The lessons of 'Black April'
Over the last week, the NPI blog has been examining the merits of this April’s package of benefit reforms without relying on the fact that their adverse impacts are usually restricted to those who are poor. There two reasons for this.
First, any idea that the poor should have been spared did not survive the Government’s opening salvo when it established the idea that a fair package of changes would impact more or less evenly across the board.
Second, as benefits mainly go to those either with low incomes or with particular needs, it is inevitable that this is where the impact of any reform will be felt. So to oppose reform on these grounds is to oppose reform full stop. This essentially reactionary position is simply not tenable.
Based on our review of the April package, we draw five lessons.
1. Don’t muddle reform with the need to save money. Good reform takes time and money to design and implement. It is often judged to be wise – including, as per universal credit, by this government – to spend money now to get a better system later. Unless employment increases, the more that reforms aimed at altering behaviour succeed, the less money they are likely to save.
2. Don’t pretend that money can be saved without hitting the blameless: the obviously bad are tiny in number. If savings must be made, holding down benefit rates is the clearest and cheapest way to do it. ‘All in this together’ should mean pensioners are hit too. If it is right to hold down benefits when wages are stagnant, It is right to let them rise when wages recover.
3. Treat big increases in benefit spending as a warning but don’t mistake symptoms for causes. Housing problems lurk behind several of April’s reforms. But employment and earnings (the economy), demographics (an aging working-age population) and social change (long term trends towards two adult working families) are heavily implicated too.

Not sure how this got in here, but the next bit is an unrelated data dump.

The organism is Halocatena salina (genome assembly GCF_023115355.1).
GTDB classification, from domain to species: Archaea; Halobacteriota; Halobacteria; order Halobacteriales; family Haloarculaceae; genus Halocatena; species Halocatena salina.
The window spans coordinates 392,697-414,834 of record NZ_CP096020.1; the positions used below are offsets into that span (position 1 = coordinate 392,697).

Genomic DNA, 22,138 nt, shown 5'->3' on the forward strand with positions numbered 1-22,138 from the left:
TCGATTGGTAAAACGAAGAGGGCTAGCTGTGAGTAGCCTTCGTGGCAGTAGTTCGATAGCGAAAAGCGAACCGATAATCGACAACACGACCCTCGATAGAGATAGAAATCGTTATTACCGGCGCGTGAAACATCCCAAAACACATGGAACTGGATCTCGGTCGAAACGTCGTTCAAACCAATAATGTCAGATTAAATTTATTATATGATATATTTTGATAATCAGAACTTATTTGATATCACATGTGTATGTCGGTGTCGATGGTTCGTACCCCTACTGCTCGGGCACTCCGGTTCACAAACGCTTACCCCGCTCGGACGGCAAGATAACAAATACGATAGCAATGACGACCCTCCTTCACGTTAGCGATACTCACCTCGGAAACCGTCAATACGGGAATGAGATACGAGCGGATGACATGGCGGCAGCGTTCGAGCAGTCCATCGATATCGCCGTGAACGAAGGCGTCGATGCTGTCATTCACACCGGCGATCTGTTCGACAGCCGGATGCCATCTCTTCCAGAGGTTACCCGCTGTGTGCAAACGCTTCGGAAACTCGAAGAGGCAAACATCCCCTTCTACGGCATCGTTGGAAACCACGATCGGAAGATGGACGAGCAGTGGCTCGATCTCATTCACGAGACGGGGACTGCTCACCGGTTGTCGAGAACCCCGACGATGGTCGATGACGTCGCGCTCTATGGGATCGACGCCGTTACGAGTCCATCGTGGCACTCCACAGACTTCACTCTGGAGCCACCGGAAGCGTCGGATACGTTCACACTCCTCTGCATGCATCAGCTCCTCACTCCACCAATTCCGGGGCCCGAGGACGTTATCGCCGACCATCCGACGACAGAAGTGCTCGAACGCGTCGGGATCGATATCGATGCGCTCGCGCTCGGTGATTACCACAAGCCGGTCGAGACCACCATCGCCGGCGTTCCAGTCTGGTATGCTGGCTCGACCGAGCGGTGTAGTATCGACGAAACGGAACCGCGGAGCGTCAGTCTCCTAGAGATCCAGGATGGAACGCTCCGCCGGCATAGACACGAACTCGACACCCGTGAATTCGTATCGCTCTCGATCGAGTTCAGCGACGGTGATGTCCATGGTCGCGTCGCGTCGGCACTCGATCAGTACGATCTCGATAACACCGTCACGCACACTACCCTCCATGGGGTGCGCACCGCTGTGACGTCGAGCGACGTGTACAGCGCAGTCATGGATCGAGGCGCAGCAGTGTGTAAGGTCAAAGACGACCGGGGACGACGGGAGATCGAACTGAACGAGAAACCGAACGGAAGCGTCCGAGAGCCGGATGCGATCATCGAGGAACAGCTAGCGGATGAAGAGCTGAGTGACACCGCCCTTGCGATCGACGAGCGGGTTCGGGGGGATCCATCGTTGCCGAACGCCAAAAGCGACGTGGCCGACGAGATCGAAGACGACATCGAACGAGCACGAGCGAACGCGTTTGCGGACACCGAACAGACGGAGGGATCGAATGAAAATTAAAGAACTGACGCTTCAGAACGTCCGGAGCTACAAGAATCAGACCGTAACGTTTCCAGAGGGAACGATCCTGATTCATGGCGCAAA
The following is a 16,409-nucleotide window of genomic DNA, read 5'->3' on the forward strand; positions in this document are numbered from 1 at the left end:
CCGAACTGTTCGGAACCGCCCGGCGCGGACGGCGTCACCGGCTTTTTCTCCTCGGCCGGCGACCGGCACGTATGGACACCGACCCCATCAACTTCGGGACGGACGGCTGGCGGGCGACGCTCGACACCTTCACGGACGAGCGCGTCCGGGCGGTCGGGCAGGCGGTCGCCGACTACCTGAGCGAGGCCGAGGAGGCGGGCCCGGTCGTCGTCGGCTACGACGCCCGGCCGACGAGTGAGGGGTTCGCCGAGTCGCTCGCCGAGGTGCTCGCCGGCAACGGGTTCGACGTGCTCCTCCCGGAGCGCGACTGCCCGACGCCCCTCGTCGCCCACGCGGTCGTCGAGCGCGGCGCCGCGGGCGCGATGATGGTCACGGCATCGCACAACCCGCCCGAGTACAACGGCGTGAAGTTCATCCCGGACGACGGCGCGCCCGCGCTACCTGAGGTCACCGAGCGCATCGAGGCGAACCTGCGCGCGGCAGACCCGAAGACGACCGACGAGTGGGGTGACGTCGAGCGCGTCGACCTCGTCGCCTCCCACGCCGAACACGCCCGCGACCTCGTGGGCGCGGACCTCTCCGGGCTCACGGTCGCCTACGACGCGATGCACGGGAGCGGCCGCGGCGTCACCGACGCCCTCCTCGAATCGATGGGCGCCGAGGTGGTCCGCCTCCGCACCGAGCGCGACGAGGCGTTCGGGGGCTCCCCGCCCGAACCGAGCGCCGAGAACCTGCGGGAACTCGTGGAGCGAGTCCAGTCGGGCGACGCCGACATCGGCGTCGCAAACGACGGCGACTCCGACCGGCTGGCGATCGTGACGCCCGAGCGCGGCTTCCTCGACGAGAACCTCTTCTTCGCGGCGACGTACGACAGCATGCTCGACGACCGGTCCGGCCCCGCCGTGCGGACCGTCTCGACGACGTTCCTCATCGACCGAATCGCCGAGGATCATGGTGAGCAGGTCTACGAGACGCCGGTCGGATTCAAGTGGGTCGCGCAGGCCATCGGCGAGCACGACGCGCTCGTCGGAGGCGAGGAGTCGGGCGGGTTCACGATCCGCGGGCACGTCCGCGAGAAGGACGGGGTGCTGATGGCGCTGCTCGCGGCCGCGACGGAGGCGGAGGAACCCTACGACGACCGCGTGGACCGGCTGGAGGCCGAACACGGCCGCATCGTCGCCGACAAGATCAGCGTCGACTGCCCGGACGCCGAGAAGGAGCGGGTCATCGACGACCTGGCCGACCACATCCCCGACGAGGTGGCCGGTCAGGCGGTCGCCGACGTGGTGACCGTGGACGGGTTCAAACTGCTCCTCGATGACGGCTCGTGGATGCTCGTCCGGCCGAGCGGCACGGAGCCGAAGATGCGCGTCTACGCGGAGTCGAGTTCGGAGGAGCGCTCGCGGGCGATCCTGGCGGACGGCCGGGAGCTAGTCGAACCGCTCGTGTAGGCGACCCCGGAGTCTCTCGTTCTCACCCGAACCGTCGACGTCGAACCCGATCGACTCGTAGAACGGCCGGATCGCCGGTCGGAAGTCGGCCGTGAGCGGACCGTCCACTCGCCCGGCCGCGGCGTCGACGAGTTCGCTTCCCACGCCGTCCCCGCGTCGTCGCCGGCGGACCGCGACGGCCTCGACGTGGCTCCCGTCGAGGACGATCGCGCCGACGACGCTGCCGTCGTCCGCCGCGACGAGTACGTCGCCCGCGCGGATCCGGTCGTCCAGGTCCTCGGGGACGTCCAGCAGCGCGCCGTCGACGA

4. Tackle underlying problems directly rather than via benefit reform. If benefit recipients are only a small part of the problem (e.g. under-occupation), tackling it that way limits effectiveness. If the problem is not solved, reform is either cruel (because recipient have to take the hit) or counter-productive (because the problem crops up elsewhere).
5. Don’t mistake Treasury savings for public sector savings. From the economic point of view it is the latter that matters. As a shock absorber, the benefit system should be anchored to the point where the shock can be absorbed most easily, at the centre, supported by tax payers at large.
One last point: we reach these conclusions on the basis of a review of the April changes but they are not just a criticism of the Coalition government. More than six years ago, we started pointing out, in our annual Monitoring Poverty and Social Exclusion report for the Rowntree Foundation, that as the number of children being lifted out of poverty by tax credits was going up, so too was the number whose families seemed to need tax credits in order to do so.
On the basis of conclusion #3 above, this should have given cause for concern and a search, as per conclusion #4 for the underlying problem and answers to it. Instead what happened was that the government continued to use the benefit system, chiefly tax credits but later housing benefit too, in pursuit of its child poverty target.
So while we are very critical of most of the April package, it would be quite wrong to imagine that this government’s mistakes are unprecedented. On the contrary: the over-estimation of ‘welfare reform’ has been a mark of all UK governments for at least 25 years. Genuine reform, usually low key, of the benefit system is a proper business of government. But this obsession with ‘welfare reform’, as the answer to one of the problems, reflects a deep weakness in British politics , namely that this system is one of the few institutions over which government has at least some control.
This conclusion points to a completely different answer: instead of subjecting the same old institutions to ever more drastic reform, whether to ‘end child poverty’ or ‘make work pay’ what Britain badly needs is new institutions.